By Agency Reporter
Lebanon’s prime minister Hassan Diab announced his government’s resignation on Monday, saying a huge explosion that devastated Beirut and triggered public outrage was the result of endemic corruption.
The Aug. 4 detonation at a port warehouse of what authorities said was more than 2,000 tonnes of ammonium nitrate killed at least 163 people, injured more than 6,000 and destroyed swathes of the Mediterranean capital, compounding months of political and economic meltdown.
“Today we follow the will of the people in their demand to hold accountable those responsible for the disaster that has been in hiding for seven years,” Diab said in a speech announcing the resignation.
He blamed the disaster on endemic corruption and said those responsible should be ashamed because their actions had led to a catastrophe “beyond description”.
“I said before that corruption is rooted in every lever of the state but I have discovered that corruption is greater than the state,” he said, pointing to a political elite for preventing change and saying his government faced a brick wall on reforms.
While Diab’s move attempted to respond to popular anger about the blast, it also plunged Lebanese politics deeper into turmoil and may further hamper already-stalled talks with the International Monetary Fund (IMF) on a financial rescue plan.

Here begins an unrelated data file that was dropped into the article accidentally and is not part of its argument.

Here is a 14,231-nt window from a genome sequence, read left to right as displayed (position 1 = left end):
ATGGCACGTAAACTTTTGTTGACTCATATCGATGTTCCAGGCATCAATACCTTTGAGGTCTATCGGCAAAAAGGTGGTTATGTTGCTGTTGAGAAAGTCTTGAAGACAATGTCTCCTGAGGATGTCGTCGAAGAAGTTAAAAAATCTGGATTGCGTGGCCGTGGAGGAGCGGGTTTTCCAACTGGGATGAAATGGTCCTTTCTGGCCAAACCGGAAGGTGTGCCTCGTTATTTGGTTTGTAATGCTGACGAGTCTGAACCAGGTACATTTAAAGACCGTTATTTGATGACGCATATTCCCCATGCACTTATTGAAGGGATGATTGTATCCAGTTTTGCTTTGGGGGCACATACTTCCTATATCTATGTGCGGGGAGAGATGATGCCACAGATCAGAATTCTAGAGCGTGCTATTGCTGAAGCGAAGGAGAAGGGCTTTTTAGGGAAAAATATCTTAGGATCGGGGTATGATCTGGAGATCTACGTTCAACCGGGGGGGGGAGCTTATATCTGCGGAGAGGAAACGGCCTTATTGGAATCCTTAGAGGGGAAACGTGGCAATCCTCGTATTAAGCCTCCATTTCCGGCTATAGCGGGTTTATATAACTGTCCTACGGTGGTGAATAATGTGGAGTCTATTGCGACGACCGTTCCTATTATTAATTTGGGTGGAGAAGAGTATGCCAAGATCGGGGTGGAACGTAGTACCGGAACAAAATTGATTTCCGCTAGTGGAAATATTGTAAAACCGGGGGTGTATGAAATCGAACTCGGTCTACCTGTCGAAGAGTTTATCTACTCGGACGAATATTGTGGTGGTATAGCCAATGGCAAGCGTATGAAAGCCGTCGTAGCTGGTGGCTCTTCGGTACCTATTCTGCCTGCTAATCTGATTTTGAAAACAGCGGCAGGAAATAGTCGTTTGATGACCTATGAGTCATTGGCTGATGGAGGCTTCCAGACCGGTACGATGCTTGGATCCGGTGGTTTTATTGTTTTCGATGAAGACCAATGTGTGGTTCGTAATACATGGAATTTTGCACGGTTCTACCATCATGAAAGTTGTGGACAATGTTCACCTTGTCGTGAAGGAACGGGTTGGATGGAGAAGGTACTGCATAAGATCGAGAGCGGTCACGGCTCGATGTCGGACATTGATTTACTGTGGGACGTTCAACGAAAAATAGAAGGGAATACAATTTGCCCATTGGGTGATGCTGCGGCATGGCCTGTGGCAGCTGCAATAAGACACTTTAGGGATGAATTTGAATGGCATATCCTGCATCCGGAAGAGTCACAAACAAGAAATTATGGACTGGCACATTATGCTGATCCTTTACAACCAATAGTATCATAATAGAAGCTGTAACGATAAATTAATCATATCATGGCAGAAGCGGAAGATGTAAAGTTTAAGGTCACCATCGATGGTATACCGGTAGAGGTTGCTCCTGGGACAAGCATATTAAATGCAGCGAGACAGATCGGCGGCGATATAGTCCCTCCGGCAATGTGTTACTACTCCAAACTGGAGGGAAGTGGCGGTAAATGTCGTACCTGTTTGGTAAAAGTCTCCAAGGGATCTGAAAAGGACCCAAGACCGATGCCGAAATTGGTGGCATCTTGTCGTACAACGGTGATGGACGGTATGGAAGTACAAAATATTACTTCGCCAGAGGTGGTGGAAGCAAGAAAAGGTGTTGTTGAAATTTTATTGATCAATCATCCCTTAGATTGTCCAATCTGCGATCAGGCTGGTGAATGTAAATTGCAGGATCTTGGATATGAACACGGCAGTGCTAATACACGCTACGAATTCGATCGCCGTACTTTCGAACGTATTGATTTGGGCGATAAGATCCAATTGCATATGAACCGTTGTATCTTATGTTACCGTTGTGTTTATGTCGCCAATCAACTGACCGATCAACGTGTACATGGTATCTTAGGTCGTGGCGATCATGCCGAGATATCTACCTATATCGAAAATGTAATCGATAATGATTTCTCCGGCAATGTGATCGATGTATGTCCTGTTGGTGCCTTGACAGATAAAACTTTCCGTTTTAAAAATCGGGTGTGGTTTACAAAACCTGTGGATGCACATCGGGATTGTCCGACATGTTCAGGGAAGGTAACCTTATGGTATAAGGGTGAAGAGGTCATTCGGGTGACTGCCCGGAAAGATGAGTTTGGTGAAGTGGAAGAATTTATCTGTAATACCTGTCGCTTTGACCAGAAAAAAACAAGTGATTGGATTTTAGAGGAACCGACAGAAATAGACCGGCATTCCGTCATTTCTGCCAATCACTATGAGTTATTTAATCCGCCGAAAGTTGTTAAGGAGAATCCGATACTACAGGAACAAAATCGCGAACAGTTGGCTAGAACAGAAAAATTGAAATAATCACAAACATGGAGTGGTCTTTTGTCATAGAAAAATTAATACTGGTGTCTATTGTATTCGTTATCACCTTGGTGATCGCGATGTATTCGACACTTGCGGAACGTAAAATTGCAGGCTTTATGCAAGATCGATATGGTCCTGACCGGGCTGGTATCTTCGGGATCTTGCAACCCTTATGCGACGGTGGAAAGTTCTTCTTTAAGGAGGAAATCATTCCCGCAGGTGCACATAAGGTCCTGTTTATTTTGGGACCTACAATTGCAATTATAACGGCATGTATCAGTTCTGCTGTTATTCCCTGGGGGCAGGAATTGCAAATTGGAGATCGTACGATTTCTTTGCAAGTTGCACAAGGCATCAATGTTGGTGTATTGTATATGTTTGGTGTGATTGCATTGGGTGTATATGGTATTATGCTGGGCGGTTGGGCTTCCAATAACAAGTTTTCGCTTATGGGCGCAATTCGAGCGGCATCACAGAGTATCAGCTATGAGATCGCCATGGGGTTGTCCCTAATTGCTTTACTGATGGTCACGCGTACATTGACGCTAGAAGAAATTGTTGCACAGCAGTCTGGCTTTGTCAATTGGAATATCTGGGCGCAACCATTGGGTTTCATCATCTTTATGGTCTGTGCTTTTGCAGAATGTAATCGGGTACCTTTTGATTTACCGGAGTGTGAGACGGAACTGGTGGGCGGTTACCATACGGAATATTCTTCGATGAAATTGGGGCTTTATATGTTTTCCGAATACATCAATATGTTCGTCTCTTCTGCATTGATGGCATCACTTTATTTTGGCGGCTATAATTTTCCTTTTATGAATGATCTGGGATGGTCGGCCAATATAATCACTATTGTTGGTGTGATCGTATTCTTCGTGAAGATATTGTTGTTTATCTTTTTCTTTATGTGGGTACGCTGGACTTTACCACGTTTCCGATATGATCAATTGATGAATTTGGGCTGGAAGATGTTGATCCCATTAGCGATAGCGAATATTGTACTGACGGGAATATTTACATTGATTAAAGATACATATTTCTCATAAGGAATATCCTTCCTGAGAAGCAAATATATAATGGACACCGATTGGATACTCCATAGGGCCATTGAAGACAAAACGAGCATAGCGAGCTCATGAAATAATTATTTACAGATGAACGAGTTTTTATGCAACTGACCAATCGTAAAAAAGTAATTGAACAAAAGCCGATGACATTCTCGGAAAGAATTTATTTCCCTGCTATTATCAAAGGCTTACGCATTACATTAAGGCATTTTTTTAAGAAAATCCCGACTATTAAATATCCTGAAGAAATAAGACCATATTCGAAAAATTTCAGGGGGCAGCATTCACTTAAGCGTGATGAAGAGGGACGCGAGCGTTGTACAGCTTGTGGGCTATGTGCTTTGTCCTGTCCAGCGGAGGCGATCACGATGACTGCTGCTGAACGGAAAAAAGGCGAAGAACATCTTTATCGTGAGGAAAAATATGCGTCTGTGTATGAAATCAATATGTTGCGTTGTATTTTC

The talks, launched in May, were put on hold due to inaction on reforms and a row between the government, banks and politicians over the scale of vast financial losses.
President Michel Aoun accepted the resignation and asked Diab’s government – formed in January with the backing of Iran’s powerful Hezbollah group and its allies – to stay as a caretaker until a new cabinet is formed, a televised announcement said.
At the White House, U.S. President Donald Trump said the explosion had triggered what he called “a revolution,” but did not comment further.
Ahead of Diab’s announcement, demonstrations broke out for a third day in central Beirut, with some protesters hurling rocks at security forces guarding an entrance leading to the parliament building, who responded with tear gas.